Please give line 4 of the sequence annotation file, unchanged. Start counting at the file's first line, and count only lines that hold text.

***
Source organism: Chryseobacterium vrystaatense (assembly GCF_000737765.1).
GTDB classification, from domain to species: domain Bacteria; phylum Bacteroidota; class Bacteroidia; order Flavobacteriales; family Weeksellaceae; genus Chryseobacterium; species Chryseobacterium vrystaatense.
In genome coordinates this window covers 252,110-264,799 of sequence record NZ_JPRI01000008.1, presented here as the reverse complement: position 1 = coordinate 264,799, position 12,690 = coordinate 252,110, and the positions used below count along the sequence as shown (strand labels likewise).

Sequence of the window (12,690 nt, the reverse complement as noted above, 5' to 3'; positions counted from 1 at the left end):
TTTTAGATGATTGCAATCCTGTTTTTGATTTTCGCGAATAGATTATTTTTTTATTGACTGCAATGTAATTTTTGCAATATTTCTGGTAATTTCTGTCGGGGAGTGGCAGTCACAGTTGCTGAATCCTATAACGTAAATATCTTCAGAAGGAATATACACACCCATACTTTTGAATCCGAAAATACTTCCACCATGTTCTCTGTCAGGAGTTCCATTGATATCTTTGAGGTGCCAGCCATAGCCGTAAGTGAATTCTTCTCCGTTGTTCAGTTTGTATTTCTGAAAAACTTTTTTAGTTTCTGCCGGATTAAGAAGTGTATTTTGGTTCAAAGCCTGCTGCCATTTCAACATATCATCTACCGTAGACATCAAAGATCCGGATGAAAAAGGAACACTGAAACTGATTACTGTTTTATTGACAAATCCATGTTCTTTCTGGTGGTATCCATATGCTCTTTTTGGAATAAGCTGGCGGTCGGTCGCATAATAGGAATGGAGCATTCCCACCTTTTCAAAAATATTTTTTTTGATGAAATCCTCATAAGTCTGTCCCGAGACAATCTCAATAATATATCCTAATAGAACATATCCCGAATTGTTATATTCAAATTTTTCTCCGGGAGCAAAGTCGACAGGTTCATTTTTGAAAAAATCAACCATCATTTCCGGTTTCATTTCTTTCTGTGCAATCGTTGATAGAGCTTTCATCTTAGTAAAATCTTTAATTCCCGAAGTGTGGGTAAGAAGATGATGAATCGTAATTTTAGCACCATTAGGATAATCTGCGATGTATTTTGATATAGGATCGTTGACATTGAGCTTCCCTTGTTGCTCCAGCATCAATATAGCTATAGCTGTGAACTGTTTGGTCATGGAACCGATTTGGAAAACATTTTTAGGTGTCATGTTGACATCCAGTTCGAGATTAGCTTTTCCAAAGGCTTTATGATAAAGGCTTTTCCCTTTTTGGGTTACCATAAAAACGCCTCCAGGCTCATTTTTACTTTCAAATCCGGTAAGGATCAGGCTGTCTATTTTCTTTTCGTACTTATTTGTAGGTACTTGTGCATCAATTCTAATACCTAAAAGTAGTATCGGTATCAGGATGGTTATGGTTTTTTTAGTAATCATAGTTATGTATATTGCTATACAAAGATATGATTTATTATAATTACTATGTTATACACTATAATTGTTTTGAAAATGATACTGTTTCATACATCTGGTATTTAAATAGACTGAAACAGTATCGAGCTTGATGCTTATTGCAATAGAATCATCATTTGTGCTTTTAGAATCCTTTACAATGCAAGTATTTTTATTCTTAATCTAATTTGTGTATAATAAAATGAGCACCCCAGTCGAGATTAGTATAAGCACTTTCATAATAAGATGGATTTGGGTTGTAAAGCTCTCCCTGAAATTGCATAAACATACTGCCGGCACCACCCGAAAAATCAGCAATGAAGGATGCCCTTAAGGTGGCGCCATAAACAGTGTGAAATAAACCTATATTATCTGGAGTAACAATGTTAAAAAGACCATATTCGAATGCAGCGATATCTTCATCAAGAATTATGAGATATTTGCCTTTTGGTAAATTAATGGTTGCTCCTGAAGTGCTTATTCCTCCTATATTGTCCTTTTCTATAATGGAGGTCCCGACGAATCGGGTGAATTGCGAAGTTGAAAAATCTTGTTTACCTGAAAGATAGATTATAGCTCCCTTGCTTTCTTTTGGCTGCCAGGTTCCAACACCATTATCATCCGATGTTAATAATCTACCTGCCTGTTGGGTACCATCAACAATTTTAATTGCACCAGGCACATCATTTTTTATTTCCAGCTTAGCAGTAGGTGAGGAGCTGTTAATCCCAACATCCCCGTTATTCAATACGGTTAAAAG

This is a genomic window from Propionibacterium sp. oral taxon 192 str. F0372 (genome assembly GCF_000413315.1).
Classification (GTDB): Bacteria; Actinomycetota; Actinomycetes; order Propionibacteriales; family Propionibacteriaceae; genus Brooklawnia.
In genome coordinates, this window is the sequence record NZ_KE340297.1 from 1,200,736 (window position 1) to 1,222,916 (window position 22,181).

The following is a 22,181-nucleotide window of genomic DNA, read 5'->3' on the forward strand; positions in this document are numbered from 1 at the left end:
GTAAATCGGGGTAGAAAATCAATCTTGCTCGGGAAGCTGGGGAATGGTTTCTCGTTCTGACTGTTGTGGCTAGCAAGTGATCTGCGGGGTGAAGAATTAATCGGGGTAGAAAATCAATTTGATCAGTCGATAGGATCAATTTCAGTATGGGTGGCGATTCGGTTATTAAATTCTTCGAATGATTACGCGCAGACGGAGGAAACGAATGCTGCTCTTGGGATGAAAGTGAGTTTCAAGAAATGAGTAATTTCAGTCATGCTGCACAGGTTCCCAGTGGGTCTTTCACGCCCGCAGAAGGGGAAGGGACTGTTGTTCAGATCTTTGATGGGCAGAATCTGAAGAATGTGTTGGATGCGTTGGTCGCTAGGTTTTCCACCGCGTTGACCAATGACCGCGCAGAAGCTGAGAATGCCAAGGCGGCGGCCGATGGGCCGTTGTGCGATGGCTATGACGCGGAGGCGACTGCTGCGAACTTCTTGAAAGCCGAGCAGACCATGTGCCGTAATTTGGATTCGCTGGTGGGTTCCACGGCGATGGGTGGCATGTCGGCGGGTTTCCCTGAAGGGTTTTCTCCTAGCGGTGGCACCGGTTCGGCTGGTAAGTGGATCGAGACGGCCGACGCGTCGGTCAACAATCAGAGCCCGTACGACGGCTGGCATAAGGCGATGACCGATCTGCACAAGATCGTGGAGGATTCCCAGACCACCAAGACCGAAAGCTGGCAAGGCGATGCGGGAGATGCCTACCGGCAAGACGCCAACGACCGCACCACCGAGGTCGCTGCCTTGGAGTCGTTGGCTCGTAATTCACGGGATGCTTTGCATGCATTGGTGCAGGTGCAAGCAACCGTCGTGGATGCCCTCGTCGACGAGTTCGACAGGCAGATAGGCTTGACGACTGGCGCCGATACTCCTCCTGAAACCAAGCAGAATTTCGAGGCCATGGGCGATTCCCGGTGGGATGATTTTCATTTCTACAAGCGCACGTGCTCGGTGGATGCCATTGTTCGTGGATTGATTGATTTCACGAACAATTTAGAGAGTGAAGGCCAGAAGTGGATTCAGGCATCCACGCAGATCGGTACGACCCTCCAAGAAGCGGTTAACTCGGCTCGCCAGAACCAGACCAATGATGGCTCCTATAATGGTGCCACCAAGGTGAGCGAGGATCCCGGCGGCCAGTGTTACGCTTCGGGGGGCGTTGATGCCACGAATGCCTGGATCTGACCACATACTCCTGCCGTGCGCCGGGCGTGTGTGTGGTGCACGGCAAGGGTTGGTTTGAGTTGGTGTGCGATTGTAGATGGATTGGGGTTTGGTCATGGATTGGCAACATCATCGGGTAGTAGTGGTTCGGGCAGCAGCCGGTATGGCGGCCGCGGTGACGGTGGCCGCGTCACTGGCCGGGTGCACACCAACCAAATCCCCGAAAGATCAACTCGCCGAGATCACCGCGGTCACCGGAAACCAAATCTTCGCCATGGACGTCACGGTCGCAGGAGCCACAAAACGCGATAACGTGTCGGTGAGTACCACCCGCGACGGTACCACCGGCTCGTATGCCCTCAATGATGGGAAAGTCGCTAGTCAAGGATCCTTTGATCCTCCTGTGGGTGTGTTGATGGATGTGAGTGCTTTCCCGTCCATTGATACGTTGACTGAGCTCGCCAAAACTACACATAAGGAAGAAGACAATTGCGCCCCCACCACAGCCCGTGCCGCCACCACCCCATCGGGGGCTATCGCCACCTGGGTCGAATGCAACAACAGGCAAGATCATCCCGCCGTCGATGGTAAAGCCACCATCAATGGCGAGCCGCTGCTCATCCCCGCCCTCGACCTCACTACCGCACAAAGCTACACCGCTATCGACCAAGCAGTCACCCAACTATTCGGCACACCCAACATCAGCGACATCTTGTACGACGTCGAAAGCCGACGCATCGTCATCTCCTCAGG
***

Sequence of the window (12,690 nt, the reverse complement as noted above, 5' to 3'; positions counted from 1 at the left end):